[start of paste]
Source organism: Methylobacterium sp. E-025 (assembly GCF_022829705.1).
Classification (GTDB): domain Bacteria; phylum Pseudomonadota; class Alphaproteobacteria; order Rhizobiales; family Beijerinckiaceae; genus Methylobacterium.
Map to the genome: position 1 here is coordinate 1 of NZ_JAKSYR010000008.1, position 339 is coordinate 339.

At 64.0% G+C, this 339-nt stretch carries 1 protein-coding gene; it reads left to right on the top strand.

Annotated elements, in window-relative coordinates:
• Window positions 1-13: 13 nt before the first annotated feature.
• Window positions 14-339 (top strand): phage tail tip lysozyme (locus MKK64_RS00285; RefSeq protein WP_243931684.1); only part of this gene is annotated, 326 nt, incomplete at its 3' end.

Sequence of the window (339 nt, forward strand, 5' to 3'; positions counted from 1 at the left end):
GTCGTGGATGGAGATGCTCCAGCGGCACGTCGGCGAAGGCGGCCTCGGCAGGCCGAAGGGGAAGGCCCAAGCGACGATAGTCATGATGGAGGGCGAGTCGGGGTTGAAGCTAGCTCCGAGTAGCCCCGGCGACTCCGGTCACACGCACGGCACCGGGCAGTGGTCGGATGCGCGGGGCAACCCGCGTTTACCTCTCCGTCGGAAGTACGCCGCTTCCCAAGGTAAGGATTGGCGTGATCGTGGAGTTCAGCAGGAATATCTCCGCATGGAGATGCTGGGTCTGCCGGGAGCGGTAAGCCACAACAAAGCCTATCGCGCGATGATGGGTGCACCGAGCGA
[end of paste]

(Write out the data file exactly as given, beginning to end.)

Source organism: Methylobacterium sp. E-025 (assembly GCF_022829705.1).
Classification (GTDB): domain Bacteria; phylum Pseudomonadota; class Alphaproteobacteria; order Rhizobiales; family Beijerinckiaceae; genus Methylobacterium.
Map to the genome: position 1 here is coordinate 1 of NZ_JAKSYR010000008.1, position 339 is coordinate 339.

At 64.0% G+C, this 339-nt stretch carries 1 protein-coding gene; it reads left to right on the top strand.

Annotated elements, in window-relative coordinates:
• Window positions 1-13: 13 nt before the first annotated feature.
• Window positions 14-339 (top strand): phage tail tip lysozyme (locus MKK64_RS00285; RefSeq protein WP_243931684.1); only part of this gene is annotated, 326 nt, incomplete at its 3' end.

Sequence of the window (339 nt, forward strand, 5' to 3'; positions counted from 1 at the left end):
GTCGTGGATGGAGATGCTCCAGCGGCACGTCGGCGAAGGCGGCCTCGGCAGGCCGAAGGGGAAGGCCCAAGCGACGATAGTCATGATGGAGGGCGAGTCGGGGTTGAAGCTAGCTCCGAGTAGCCCCGGCGACTCCGGTCACACGCACGGCACCGGGCAGTGGTCGGATGCGCGGGGCAACCCGCGTTTACCTCTCCGTCGGAAGTACGCCGCTTCCCAAGGTAAGGATTGGCGTGATCGTGGAGTTCAGCAGGAATATCTCCGCATGGAGATGCTGGGTCTGCCGGGAGCGGTAAGCCACAACAAAGCCTATCGCGCGATGATGGGTGCACCGAGCGA